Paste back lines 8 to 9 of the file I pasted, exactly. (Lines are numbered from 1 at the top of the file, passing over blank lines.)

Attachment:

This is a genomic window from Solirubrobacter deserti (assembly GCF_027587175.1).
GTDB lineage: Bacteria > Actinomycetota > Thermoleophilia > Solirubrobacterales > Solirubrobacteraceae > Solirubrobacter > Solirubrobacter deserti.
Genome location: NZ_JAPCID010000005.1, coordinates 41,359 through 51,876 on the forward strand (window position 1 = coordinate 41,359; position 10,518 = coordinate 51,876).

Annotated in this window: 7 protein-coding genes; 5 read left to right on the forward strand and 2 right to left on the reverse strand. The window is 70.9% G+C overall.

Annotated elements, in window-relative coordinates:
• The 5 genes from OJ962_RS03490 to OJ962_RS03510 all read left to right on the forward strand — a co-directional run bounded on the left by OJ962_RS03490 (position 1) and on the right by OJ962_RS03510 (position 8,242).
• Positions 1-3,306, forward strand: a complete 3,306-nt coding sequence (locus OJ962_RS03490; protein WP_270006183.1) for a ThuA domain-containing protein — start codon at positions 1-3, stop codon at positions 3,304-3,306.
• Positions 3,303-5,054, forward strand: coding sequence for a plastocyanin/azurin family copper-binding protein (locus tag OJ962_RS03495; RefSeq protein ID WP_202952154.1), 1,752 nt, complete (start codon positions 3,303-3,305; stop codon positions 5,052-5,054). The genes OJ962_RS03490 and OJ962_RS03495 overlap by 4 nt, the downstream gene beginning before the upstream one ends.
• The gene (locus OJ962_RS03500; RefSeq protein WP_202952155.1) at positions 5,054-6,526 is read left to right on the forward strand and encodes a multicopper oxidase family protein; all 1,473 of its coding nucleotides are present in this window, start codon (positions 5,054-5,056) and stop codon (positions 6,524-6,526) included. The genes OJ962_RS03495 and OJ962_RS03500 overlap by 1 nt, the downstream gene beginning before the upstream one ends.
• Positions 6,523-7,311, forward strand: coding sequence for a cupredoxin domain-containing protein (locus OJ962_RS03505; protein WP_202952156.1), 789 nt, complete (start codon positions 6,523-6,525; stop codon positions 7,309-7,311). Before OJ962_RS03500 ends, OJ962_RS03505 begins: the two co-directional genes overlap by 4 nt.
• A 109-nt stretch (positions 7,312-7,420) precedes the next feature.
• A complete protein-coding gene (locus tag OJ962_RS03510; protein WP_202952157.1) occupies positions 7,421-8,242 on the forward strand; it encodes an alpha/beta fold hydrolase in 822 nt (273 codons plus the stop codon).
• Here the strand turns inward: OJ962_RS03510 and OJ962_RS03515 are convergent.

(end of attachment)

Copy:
• Positions 3,303-5,054, forward strand: coding sequence for a plastocyanin/azurin family copper-binding protein (locus tag OJ962_RS03495; RefSeq protein ID WP_202952154.1), 1,752 nt, complete (start codon positions 3,303-3,305; stop codon positions 5,052-5,054). The genes OJ962_RS03490 and OJ962_RS03495 overlap by 4 nt, the downstream gene beginning before the upstream one ends.
• The gene (locus OJ962_RS03500; RefSeq protein WP_202952155.1) at positions 5,054-6,526 is read left to right on the forward strand and encodes a multicopper oxidase family protein; all 1,473 of its coding nucleotides are present in this window, start codon (positions 5,054-5,056) and stop codon (positions 6,524-6,526) included. The genes OJ962_RS03495 and OJ962_RS03500 overlap by 1 nt, the downstream gene beginning before the upstream one ends.